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UN call for inquiry into Fiji 'torture' video

Online video, reportedly showing two men being tortured by officials, sparks calls for independent investigation.
Last Modified: 11 Mar 2013 13:35
The graphic footage posted shows a handcuffed man being savagely beaten with batons and metal bars [YouTube]

The UN has condemned an online video that appears to show two Fijian men being tortured by officials, calling on the Pacific nation's military government to bring the attackers to justice.

The army, which seized power in a 2006 coup, must launch an impartial investigation into the video, a spokesman for UN High Commissioner for Human Rights Navi Pillay said in a statement dated March 8 and released on Monday.

"We are shocked by the content of a video which has emerged over the past few days on social networks and the internet showing the apparent torture and inhuman and degrading treatment of two handcuffed men," he said.

"While the circumstances surrounding the video have not yet been ascertained, the acts being carried out in it are clearly illegal, and we condemn them in the strongest terms."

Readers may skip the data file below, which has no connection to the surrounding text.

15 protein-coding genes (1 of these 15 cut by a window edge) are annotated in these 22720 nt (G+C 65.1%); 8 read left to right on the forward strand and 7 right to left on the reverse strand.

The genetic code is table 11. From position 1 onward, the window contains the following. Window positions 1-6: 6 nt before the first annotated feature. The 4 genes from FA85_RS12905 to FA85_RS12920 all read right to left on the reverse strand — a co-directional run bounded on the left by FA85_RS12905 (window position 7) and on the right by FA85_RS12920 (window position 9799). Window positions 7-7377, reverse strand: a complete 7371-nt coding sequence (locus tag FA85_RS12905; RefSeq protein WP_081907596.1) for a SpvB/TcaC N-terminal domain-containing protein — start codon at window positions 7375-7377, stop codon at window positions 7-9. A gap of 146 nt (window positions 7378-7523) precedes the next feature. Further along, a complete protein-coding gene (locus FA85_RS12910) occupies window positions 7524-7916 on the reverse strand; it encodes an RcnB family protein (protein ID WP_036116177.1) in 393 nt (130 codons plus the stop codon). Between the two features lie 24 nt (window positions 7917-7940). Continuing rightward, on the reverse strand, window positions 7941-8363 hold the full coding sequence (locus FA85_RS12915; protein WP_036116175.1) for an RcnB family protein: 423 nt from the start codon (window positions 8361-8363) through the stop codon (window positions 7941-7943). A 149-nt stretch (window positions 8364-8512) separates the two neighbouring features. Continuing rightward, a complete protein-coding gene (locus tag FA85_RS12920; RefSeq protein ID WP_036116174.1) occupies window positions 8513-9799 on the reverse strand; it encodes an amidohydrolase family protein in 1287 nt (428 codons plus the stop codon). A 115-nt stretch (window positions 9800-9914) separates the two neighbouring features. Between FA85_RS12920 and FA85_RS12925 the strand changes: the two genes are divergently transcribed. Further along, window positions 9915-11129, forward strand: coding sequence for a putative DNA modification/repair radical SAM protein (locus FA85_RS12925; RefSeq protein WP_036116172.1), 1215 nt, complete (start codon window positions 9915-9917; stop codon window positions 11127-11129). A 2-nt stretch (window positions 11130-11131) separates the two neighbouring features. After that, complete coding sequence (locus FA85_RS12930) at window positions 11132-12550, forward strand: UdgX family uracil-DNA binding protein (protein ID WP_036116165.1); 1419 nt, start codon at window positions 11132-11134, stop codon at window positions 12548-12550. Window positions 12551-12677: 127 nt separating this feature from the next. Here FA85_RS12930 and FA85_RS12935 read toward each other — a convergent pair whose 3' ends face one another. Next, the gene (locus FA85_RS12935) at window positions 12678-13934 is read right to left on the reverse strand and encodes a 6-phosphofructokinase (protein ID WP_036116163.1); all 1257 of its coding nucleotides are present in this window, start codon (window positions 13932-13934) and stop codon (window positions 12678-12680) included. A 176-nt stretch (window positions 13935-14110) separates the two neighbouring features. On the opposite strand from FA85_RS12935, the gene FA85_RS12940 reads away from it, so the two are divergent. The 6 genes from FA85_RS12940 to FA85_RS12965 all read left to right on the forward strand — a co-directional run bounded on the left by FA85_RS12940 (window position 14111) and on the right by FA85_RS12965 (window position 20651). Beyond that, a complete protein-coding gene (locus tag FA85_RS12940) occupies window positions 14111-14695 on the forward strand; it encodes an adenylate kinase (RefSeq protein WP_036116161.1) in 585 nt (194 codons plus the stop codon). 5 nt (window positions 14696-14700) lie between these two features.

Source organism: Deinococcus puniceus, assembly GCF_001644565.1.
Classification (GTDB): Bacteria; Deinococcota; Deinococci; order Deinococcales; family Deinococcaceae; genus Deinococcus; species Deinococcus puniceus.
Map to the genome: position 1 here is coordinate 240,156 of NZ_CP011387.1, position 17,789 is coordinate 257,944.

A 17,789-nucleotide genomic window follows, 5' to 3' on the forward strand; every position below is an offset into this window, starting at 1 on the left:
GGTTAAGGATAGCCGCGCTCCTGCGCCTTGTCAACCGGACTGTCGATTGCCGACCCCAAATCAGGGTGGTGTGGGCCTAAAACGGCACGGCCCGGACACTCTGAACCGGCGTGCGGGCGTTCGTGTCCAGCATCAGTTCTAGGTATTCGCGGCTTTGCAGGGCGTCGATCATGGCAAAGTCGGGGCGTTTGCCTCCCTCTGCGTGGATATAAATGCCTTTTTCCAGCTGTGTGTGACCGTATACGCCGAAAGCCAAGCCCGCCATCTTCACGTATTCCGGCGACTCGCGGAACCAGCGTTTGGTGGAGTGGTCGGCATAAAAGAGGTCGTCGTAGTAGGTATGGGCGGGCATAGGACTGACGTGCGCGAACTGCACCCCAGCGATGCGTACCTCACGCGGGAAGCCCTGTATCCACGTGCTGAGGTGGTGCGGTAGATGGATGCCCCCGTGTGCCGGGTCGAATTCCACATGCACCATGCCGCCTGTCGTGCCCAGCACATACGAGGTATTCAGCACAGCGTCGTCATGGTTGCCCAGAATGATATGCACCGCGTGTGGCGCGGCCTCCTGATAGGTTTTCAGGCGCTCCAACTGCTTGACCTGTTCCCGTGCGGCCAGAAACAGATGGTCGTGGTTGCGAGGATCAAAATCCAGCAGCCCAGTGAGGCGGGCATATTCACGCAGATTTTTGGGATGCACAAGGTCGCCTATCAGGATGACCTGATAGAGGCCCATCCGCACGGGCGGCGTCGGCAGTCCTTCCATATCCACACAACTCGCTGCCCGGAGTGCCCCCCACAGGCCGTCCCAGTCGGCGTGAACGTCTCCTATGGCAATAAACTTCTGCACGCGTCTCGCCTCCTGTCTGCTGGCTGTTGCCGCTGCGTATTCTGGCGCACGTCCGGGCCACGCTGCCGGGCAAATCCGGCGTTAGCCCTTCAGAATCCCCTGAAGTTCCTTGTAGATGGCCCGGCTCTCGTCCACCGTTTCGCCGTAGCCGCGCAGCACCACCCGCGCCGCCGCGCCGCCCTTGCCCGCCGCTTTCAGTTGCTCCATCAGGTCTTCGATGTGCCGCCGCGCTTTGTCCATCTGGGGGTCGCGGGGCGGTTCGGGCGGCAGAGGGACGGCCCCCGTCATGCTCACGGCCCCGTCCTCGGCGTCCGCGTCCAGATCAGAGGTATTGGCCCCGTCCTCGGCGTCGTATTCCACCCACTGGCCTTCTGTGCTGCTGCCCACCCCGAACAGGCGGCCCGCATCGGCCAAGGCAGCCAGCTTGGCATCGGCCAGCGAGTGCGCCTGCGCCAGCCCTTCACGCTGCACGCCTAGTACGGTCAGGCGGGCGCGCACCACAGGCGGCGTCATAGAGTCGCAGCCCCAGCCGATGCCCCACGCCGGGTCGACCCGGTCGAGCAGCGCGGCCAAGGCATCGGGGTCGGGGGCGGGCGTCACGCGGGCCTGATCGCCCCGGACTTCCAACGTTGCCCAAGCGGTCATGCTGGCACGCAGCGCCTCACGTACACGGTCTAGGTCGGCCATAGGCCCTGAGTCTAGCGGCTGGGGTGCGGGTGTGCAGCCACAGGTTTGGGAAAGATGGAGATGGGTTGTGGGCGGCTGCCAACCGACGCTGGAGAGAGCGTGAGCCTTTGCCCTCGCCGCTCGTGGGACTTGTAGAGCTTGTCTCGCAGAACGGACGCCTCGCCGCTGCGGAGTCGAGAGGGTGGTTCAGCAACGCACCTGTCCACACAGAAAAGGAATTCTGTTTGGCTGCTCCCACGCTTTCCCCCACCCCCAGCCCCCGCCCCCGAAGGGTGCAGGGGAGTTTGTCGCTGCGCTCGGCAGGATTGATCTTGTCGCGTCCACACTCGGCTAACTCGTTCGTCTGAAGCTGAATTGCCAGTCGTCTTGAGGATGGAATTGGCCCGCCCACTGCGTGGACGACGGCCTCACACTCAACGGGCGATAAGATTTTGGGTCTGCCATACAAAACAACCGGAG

Graphic footage

The graphic footage posted on YouTube shows one handcuffed man being savagely beaten with batons and metal bars, and another being set upon by a dog as the animal's handler encourages it.

Fiji police have reportedly identified the attackers as security personnel, while Amnesty International, a UK-based human rights group, has said it suspects the footage was taken last year and shows prison escapees being abused.

Voreqe Bainimarama, Fiji's prime minister, said on Friday that he would stand by officers implicated in the video, arguing they were just doing their duty and "making sure we sleep peacefully at night".

Bainimarama has also dismissed concerns expressed by non-government organisations about the video, saying they "are paid by the international community to jump up and down every time we do something".

Bainimarama rules Fiji by decree and has curbed freedom of speech and assembly since taking power, as well as muzzling local media.

He has promised elections in 2014, but earlier this year introduced rules which effectively abolished most of the country's political parties and imposed restrictions on who can stand for office.

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